Welcome to TaxBlawg, a blog resource from Chamberlain Hrdlicka for news and analysis of current legal issues facing tax practitioners. Although blawg.com identifies nearly 1,400 active “blawgs,” including 20+ blawgs related to taxation and estate planning, the needs of tax professionals have received surprisingly little attention.
Tax practitioners have previously lacked a dedicated resource to call their own. For those intrepid souls, we offer TaxBlawg, a forum of tax talk for tax pros.
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In a recent TaxBlawg post, my colleague Jonathan Prokup discussed the IRS’ intention to begin requesting electronic files as part of taxpayer examinations so that it can analyze the “metadata” contained in those files. One of the concerns raised in the post, as announced in Chief Counsel Advice 201146017, was the possibility that such data in the hands of the IRS may be insecure and therefore potentially susceptible to theft by third-party hackers (which, by the way, could conceivably expose the IRS to damages for disclosure of taxpayer information under IRC § 6103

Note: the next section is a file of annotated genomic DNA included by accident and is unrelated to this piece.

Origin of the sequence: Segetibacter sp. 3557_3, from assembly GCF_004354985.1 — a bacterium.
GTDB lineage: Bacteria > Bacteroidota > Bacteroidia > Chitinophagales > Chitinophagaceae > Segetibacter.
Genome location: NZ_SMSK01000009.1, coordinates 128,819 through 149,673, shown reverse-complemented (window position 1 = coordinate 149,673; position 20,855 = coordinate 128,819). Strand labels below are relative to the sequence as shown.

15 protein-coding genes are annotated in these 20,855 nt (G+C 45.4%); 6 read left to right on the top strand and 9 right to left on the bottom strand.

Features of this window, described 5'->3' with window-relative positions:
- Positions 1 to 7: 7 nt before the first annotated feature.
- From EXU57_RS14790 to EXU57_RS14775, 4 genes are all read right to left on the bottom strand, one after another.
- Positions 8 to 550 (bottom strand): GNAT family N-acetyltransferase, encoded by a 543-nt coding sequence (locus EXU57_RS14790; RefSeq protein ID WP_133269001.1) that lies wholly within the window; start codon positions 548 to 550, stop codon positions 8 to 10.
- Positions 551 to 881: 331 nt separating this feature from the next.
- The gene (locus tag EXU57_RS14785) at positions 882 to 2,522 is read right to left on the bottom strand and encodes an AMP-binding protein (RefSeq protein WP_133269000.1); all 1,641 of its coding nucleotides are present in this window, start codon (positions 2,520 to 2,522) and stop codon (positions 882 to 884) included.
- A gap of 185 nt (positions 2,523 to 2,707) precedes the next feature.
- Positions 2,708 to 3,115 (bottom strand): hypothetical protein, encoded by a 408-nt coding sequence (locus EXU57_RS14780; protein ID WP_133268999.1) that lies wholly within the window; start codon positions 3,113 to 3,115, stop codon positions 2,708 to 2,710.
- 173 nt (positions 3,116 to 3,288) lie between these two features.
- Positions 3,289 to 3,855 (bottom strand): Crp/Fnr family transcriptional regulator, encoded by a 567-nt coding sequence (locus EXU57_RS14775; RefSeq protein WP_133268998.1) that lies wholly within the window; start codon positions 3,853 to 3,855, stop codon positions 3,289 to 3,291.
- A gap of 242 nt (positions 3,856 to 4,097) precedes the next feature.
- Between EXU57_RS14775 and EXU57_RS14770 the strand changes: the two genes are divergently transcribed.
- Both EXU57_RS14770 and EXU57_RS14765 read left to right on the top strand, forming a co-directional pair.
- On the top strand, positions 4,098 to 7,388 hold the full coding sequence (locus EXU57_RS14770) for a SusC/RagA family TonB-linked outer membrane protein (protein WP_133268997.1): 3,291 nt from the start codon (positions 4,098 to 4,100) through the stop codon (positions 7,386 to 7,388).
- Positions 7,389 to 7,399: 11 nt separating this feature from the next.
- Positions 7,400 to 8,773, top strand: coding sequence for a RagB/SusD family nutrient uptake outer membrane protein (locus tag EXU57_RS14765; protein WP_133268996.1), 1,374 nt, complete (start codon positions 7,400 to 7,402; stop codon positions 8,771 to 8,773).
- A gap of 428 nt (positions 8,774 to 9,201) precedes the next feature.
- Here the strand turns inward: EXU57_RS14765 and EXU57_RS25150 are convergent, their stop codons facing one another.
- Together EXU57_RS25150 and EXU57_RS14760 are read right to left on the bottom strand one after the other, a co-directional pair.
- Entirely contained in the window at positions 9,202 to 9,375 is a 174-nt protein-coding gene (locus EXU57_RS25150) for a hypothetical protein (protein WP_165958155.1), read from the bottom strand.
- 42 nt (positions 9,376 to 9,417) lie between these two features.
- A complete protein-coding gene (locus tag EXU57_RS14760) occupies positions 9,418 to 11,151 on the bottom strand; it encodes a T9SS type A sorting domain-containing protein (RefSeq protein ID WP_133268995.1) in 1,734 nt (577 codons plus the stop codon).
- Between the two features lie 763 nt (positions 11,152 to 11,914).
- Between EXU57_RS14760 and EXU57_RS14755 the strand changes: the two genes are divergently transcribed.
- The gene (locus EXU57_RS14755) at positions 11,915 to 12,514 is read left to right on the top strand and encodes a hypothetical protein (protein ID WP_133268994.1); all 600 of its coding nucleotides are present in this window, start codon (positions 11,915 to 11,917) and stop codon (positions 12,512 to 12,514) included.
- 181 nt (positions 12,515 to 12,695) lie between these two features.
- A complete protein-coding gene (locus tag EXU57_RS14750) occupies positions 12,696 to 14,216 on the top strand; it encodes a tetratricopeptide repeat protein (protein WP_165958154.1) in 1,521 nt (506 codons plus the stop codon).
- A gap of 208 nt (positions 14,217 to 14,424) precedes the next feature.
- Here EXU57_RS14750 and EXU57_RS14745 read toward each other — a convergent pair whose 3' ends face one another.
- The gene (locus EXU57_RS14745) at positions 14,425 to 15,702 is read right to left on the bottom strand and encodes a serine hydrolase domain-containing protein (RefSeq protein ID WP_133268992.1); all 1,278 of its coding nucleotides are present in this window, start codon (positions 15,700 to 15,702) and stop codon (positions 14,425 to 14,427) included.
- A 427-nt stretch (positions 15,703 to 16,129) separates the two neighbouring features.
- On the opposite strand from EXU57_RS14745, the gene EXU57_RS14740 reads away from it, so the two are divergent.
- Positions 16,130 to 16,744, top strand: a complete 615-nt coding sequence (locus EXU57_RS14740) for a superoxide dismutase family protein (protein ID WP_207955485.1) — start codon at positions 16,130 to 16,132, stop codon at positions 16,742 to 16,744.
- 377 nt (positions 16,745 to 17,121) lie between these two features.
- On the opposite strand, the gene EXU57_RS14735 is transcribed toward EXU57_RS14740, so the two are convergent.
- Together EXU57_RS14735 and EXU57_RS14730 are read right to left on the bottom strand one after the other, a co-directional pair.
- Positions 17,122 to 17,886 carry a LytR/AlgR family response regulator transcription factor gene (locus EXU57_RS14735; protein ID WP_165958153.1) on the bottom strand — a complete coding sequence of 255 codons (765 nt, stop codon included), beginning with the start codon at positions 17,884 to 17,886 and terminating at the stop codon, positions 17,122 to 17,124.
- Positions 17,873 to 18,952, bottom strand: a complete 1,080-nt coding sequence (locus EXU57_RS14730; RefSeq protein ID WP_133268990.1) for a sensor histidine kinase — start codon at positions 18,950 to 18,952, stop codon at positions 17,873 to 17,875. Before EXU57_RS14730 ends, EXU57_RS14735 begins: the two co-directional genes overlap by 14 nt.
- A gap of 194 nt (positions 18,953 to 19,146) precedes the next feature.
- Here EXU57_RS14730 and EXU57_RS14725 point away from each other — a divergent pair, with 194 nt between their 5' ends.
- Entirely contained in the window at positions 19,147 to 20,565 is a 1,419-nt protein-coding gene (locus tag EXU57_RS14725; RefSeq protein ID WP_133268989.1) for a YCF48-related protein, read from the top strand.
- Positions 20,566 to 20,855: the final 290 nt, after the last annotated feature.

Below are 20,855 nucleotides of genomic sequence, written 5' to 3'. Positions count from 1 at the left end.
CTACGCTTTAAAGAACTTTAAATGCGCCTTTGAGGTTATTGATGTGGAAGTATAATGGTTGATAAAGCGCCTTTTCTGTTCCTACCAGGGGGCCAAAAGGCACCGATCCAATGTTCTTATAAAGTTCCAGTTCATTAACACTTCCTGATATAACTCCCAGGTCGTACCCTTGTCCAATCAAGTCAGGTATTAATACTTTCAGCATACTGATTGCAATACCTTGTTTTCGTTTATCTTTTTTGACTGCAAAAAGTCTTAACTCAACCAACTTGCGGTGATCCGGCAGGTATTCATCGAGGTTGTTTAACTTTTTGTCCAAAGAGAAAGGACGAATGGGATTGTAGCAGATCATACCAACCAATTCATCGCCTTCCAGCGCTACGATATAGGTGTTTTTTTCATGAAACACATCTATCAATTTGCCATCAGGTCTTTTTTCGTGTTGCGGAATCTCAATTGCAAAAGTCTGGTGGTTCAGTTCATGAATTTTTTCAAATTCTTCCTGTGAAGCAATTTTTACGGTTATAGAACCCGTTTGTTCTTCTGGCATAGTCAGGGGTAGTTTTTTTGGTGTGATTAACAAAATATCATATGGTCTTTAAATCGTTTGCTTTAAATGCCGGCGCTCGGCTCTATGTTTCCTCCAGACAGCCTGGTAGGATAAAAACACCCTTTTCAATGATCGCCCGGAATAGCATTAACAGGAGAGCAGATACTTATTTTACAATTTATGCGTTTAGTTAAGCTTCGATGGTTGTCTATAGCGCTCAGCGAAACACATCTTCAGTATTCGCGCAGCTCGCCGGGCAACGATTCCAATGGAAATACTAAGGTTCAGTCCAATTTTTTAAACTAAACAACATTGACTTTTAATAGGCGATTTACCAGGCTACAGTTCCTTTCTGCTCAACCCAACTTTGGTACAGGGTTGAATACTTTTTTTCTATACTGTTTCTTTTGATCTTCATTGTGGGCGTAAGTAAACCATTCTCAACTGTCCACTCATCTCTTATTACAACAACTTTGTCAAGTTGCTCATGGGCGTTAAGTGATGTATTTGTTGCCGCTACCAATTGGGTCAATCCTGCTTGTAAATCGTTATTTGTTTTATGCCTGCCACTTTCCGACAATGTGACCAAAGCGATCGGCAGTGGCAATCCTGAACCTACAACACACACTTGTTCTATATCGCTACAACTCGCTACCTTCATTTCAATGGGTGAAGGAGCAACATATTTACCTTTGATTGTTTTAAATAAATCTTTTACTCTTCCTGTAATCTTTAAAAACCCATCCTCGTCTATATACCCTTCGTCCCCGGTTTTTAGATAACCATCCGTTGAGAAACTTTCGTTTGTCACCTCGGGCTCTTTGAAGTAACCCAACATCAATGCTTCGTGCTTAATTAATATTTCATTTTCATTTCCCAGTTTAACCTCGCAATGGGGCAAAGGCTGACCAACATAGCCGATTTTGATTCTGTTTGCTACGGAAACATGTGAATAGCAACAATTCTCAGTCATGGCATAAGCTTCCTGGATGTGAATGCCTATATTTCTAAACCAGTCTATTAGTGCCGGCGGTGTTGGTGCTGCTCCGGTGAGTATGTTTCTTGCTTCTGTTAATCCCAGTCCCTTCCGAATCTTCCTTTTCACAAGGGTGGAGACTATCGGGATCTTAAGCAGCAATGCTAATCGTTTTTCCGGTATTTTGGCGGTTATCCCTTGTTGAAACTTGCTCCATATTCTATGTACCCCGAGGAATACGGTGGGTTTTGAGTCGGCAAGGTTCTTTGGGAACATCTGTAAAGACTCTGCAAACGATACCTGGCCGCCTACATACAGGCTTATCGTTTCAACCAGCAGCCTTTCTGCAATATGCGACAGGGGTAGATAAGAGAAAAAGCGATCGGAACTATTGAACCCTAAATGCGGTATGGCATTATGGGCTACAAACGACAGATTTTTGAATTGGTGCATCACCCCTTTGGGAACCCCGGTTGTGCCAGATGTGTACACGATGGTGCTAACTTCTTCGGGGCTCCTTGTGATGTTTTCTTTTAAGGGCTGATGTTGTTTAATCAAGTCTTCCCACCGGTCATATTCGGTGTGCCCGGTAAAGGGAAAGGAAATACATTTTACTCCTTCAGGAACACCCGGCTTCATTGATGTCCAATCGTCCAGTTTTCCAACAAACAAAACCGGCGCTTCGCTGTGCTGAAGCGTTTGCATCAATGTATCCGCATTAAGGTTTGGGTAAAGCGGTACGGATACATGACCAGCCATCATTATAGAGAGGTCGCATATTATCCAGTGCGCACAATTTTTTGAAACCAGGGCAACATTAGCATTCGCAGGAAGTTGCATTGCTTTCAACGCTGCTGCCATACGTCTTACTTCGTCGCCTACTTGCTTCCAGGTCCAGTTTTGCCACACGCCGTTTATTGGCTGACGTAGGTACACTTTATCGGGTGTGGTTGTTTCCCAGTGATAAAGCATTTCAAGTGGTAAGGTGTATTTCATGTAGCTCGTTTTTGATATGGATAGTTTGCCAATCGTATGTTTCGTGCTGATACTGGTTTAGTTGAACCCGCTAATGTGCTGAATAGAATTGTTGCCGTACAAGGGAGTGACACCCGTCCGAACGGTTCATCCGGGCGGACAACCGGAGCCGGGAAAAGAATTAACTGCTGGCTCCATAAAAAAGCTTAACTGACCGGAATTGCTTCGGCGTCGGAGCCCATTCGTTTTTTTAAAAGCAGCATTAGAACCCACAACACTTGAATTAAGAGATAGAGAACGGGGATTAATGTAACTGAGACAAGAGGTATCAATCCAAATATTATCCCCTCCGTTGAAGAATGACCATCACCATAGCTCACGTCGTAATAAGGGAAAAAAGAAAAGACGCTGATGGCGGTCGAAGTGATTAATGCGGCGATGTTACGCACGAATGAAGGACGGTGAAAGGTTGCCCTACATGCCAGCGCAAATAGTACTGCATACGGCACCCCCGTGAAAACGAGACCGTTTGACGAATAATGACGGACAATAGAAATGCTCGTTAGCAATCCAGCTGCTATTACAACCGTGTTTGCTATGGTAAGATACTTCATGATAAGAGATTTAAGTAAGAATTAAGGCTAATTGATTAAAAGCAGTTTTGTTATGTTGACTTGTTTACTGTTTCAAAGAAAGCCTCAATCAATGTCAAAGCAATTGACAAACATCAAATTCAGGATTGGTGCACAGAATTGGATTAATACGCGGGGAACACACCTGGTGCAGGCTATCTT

As discussed in a story in this morning's Tax Notes, the IRS intends to begin requesting electronic files as part of taxpayer examinations so that it can analyze the "metadata" contained in those files. Metadata, sometimes referred to as "data about data," generally shows information about a computer file, such as its editing history. The IRS claims that such information "may be relevant" to taxpayer examinations because the information "may support or undermine the credibility of the records offered to substantiate the accuracy of the [taxpayer's] return." See Chief Counsel ...